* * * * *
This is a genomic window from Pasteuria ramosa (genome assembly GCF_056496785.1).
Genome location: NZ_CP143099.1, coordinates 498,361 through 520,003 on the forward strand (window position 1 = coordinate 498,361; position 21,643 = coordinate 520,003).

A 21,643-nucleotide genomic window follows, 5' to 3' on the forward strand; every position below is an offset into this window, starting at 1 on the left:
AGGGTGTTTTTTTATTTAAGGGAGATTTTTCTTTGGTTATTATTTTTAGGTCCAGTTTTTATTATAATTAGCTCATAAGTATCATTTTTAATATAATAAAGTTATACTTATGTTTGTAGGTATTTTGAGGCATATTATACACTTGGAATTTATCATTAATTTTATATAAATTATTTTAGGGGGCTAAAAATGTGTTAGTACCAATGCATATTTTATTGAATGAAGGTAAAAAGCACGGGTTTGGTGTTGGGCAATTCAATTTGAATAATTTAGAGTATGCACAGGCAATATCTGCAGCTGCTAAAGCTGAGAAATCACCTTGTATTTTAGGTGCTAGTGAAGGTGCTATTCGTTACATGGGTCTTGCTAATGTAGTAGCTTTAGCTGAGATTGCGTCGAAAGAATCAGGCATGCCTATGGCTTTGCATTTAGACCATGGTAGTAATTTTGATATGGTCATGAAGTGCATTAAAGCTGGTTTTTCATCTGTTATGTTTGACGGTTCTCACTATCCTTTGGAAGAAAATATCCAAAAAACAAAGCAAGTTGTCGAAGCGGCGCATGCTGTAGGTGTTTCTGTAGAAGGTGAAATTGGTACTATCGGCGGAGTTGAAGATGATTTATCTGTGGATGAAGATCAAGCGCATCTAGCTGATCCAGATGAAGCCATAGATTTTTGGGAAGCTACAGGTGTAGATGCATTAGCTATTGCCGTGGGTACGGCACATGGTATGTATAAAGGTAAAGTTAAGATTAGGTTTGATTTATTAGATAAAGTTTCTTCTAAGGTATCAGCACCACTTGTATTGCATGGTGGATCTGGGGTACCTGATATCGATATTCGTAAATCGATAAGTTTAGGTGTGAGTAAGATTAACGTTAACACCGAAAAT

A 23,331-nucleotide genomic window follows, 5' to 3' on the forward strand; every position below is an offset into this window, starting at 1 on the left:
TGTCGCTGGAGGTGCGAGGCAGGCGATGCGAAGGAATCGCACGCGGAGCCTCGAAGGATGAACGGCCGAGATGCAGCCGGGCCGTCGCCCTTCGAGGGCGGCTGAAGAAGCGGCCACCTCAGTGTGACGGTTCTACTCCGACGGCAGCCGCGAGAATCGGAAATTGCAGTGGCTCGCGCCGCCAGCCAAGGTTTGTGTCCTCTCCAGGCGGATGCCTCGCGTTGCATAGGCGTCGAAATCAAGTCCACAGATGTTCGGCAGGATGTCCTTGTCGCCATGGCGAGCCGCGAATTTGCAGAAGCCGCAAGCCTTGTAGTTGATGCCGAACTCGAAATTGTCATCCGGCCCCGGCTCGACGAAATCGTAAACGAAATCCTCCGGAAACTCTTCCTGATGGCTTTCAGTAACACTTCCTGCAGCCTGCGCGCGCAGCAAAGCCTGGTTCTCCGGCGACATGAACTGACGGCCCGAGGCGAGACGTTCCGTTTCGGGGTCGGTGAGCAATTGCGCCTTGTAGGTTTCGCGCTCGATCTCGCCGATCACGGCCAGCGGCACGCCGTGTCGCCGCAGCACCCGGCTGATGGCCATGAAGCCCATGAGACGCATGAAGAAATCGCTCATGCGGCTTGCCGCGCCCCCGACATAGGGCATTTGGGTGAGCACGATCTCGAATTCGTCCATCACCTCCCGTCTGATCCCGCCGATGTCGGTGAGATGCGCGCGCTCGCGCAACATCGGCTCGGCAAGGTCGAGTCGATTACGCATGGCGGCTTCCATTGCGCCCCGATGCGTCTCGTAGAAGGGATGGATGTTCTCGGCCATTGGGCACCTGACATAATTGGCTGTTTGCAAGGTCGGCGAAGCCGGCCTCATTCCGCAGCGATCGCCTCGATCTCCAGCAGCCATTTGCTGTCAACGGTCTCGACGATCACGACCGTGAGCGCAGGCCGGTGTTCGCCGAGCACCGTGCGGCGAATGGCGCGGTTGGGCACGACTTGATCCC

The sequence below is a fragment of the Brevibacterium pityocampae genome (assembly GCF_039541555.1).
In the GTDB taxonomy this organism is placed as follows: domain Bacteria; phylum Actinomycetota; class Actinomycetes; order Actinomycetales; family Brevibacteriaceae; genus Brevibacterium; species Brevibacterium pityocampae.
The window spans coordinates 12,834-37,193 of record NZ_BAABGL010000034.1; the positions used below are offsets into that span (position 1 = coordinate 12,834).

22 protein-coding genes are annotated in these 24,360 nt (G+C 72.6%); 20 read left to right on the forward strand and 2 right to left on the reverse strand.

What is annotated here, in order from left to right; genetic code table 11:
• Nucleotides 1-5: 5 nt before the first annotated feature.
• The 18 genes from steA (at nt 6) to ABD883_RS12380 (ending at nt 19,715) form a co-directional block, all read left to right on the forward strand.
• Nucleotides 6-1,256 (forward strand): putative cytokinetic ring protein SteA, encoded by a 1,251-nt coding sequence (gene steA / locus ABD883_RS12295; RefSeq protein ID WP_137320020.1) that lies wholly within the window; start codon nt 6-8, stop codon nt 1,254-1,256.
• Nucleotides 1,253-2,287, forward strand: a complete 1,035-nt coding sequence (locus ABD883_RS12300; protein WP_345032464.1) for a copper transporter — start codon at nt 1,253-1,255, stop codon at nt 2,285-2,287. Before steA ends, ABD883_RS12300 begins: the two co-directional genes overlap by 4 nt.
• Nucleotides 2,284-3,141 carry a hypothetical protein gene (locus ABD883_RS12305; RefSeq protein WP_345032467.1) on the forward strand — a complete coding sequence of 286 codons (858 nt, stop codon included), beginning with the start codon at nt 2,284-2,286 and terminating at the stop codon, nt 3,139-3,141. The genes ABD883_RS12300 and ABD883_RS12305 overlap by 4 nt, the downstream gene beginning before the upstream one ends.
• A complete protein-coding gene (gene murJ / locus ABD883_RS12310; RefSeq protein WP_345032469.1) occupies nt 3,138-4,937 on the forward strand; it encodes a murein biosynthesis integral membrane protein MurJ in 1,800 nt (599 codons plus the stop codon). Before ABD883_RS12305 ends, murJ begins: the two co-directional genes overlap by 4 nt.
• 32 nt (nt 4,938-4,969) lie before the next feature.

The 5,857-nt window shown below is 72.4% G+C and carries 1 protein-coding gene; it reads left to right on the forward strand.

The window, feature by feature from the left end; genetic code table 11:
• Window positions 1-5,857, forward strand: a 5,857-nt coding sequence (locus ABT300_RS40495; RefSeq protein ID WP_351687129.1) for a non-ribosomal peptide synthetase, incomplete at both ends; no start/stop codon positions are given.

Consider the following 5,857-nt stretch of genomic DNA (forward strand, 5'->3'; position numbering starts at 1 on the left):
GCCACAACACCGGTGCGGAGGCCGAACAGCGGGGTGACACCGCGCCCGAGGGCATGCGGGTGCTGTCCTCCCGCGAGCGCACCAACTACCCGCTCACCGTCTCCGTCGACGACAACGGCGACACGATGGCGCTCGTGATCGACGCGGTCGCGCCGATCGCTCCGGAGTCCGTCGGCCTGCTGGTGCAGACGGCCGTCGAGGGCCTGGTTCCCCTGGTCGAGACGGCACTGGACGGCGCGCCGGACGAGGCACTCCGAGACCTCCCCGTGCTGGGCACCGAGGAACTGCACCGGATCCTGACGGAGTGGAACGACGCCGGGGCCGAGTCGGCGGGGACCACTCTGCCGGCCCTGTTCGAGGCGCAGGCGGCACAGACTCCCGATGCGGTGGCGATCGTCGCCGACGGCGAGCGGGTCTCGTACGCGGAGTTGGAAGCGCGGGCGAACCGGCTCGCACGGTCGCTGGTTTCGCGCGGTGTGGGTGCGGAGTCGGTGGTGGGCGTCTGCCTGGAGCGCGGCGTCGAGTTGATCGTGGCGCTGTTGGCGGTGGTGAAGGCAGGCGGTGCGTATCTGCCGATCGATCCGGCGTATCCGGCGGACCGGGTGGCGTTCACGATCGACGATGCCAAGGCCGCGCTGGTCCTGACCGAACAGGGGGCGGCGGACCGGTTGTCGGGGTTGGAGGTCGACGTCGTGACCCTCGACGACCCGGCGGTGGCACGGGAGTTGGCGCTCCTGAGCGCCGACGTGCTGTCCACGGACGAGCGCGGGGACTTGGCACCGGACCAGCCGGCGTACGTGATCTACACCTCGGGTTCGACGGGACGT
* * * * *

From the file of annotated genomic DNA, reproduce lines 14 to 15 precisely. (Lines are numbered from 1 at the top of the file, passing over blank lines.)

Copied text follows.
• Nucleotides 6-1,256 (forward strand): putative cytokinetic ring protein SteA, encoded by a 1,251-nt coding sequence (gene steA / locus ABD883_RS12295; RefSeq protein ID WP_137320020.1) that lies wholly within the window; start codon nt 6-8, stop codon nt 1,254-1,256.
• Nucleotides 1,253-2,287, forward strand: a complete 1,035-nt coding sequence (locus ABD883_RS12300; protein WP_345032464.1) for a copper transporter — start codon at nt 1,253-1,255, stop codon at nt 2,285-2,287. Before steA ends, ABD883_RS12300 begins: the two co-directional genes overlap by 4 nt.